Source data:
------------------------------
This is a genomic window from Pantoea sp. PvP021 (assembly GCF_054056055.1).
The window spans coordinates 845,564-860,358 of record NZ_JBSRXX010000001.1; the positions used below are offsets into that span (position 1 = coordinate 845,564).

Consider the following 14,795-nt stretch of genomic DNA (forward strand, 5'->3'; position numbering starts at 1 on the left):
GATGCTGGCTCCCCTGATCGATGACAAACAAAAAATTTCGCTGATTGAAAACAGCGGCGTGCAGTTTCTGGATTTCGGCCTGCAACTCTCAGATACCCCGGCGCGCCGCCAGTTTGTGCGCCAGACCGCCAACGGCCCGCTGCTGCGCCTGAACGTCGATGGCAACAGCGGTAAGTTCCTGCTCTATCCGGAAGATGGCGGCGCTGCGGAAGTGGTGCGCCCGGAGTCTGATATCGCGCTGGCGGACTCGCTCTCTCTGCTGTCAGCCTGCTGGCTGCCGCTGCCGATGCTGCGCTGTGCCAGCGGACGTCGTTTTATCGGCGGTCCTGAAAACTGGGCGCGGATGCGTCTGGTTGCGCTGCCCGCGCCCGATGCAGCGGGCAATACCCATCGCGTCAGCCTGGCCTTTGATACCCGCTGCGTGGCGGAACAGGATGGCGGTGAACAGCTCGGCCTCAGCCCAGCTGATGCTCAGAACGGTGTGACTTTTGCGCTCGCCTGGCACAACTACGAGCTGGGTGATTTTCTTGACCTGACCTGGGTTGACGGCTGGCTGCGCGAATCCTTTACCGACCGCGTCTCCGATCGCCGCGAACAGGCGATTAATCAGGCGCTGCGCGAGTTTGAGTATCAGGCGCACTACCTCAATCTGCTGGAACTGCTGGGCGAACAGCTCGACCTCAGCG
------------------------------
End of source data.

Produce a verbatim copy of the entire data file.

This is a genomic window from Pantoea sp. PvP021 (assembly GCF_054056055.1).
The window spans coordinates 845,564-860,358 of record NZ_JBSRXX010000001.1; the positions used below are offsets into that span (position 1 = coordinate 845,564).

Consider the following 14,795-nt stretch of genomic DNA (forward strand, 5'->3'; position numbering starts at 1 on the left):
GATGCTGGCTCCCCTGATCGATGACAAACAAAAAATTTCGCTGATTGAAAACAGCGGCGTGCAGTTTCTGGATTTCGGCCTGCAACTCTCAGATACCCCGGCGCGCCGCCAGTTTGTGCGCCAGACCGCCAACGGCCCGCTGCTGCGCCTGAACGTCGATGGCAACAGCGGTAAGTTCCTGCTCTATCCGGAAGATGGCGGCGCTGCGGAAGTGGTGCGCCCGGAGTCTGATATCGCGCTGGCGGACTCGCTCTCTCTGCTGTCAGCCTGCTGGCTGCCGCTGCCGATGCTGCGCTGTGCCAGCGGACGTCGTTTTATCGGCGGTCCTGAAAACTGGGCGCGGATGCGTCTGGTTGCGCTGCCCGCGCCCGATGCAGCGGGCAATACCCATCGCGTCAGCCTGGCCTTTGATACCCGCTGCGTGGCGGAACAGGATGGCGGTGAACAGCTCGGCCTCAGCCCAGCTGATGCTCAGAACGGTGTGACTTTTGCGCTCGCCTGGCACAACTACGAGCTGGGTGATTTTCTTGACCTGACCTGGGTTGACGGCTGGCTGCGCGAATCCTTTACCGACCGCGTCTCCGATCGCCGCGAACAGGCGATTAATCAGGCGCTGCGCGAGTTTGAGTATCAGGCGCACTACCTCAATCTGCTGGAACTGCTGGGCGAACAGCTCGACCTCAGCG